In the English edition of Asharq Al-Awsat, Eli Lake wrote an article about Hillary Clinton and her private scepticism and concerns about the Iranian regime.
Hillary Clinton allegedly said after the 2013 elections in Iran that Hassan Rouhani had only won because it was allowed by Supreme Leader Ali Khamenei and the Revolutionary Guard Corps.
The information comes from a speech transcript that was put online by WikiLeaks. According to the information, on 28th October 2013, Hillary Clinton told the Jewish United Fund of Metropolitan Chicago: “I believe that Rouhani was allowed to be elected by the two major power sources in Iran, the supreme leader and the clerics and the Revolutionary Guard … in part because the sanctions were having a quite damaging effect on the economy.”
She added: “I don’t think anyone should have any illusions as to the motives of the Iranian leadership. What they really want to do is get sanction relief and give as little as possible for that sanction relief.”
Her private scepticism at Rouhani comes at the time when the Obama administration tried to portray Rouhani as a “moderate” in comparison to the regime’s hard-line elements. Lake wrote: “The Treasury Department, for example, paused its process of blacklisting front companies meant to evade sanctions after his election in June 2013. In 2015, the Obama administration opposed a congressional proposal to increase visa scrutiny of visitors to the U.S. who had also been to Iran, using the argument that the measure would weaken moderate forces there.”
President Obama has made no secret of this optimism regarding reform in Iran under Rouhani. In April last year he said: “I think that, if in fact the Rouhani administration — the forces that are more moderating, even if, let’s acknowledge, that they don’t share our values and they still consider us an enemy — if they are shown to have delivered for their people, presumably it strengthens their hand vis-a-vis some of the hardliners inside of Iran.”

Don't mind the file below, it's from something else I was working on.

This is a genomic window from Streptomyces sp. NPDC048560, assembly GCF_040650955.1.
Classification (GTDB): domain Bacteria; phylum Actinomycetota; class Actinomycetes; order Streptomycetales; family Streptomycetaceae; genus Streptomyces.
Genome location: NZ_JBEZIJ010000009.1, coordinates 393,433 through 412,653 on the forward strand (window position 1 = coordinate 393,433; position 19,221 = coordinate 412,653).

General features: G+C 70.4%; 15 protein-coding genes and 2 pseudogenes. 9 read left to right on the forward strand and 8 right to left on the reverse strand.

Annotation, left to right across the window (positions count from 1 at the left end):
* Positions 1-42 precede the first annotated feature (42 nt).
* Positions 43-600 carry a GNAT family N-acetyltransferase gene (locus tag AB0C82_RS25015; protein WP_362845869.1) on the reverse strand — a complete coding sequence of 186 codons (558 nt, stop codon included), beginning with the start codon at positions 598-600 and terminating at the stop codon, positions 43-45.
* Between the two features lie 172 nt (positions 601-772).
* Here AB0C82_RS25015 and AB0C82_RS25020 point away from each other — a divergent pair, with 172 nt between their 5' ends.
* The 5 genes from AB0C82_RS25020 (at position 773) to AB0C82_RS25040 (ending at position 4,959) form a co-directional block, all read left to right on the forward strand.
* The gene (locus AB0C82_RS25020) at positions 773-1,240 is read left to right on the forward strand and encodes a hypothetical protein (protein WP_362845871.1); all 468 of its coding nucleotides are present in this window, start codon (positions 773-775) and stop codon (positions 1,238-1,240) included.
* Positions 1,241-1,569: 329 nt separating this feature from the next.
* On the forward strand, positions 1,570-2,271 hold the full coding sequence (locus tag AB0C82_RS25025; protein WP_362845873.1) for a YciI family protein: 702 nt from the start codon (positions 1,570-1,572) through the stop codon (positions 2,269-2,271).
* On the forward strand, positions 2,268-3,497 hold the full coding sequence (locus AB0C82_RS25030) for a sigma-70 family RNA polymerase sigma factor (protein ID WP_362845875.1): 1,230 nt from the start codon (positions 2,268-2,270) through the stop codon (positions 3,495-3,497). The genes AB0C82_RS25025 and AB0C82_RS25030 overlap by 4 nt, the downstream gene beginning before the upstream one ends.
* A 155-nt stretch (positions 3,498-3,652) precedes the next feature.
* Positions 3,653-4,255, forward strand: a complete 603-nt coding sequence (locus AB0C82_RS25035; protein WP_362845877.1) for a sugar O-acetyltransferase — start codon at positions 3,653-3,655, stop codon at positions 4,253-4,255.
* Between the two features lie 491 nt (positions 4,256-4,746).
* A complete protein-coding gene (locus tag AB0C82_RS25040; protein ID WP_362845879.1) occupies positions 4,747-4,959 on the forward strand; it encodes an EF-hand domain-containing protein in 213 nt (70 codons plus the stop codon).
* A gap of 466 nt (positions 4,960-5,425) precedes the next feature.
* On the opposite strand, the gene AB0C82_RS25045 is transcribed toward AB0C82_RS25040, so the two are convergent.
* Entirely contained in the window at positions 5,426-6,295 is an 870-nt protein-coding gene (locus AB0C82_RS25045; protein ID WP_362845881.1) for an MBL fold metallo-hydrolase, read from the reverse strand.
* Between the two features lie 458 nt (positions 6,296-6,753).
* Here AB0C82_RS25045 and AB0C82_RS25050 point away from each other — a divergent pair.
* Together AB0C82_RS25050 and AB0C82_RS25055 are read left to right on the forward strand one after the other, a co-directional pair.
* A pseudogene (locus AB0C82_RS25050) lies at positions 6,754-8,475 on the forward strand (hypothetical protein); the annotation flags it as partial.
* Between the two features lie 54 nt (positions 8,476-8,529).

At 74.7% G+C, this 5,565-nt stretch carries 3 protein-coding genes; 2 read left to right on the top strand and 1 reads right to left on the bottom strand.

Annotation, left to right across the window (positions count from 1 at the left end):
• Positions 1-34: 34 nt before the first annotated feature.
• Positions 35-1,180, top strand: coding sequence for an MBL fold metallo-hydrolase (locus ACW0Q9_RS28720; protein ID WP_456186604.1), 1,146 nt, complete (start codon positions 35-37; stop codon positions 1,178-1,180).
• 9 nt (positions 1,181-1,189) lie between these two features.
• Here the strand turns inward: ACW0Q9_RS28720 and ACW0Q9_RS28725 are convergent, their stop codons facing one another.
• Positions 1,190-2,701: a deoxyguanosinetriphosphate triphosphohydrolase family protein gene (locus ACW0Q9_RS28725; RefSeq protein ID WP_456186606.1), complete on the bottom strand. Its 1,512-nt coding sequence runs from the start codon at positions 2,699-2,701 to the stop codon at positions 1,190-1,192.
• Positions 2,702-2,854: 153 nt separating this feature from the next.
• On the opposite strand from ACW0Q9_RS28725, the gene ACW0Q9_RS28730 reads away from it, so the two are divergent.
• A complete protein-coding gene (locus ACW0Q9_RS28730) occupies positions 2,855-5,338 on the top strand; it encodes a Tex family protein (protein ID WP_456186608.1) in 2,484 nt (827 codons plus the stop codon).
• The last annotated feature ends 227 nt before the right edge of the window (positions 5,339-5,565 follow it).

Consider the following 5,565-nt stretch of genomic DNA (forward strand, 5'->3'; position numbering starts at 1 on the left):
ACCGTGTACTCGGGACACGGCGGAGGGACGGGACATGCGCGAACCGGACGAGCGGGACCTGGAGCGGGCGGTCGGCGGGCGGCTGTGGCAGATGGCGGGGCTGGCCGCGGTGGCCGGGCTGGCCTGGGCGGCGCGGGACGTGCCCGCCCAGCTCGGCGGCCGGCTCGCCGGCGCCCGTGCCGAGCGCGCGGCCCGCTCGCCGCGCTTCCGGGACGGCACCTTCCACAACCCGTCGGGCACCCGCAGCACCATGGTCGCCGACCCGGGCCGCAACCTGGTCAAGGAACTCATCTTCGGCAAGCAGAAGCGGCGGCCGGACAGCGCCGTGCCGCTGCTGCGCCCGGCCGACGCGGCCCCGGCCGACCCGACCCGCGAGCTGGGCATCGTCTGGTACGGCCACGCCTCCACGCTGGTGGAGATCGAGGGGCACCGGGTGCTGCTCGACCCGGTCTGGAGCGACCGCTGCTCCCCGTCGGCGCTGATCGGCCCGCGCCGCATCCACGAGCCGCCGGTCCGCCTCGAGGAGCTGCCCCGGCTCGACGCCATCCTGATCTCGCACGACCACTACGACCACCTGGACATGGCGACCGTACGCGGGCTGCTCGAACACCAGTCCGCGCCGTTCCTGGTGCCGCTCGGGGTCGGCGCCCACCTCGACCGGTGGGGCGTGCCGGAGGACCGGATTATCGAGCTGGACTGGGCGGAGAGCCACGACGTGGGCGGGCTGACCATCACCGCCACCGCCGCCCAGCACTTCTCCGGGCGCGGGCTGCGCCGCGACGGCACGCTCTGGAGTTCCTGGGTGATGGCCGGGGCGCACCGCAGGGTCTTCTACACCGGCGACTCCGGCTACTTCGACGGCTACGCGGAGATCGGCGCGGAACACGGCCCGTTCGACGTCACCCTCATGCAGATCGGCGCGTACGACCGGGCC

This shows that Obama believed Rouhani can bring democratic change to Iran. Clinton on the other hand is more realistic (albeit in private). She said in her Chicago speech that Rouhani’s outreach to the West is a “charm offensive”.
Lake points out that in the election Republicans have seized on Clinton’s support for Obama’s nuclear deal. She defends the deal in public so a lid can be kept on Iran’s nuclear program for at least the next decade.
However, recently leaked emails show that Clinton’s campaign has been open to sceptics of the deal. Lake said: “For example, e-mail exchanges between Stuart Eizenstat, a senior State Department official under President Bill Clinton, and Hillary Clinton’s top national security aide, Jake Sullivan, show how the campaign sought and incorporated suggestions on her Iran deal statement from the pro-Israel and Jewish community.”
Eizenstat says the Israeli official told him: “The prime minister always had a ‘surprising good relationship’ with Hillary; she is ‘easy to work with,’ and that she is more instinctively sympathetic to Israel than the White House.”
This is in contrast to negotiations with Obama. Obama openly fought with Netanyahu in the summer of 2015 over the Iran deal.
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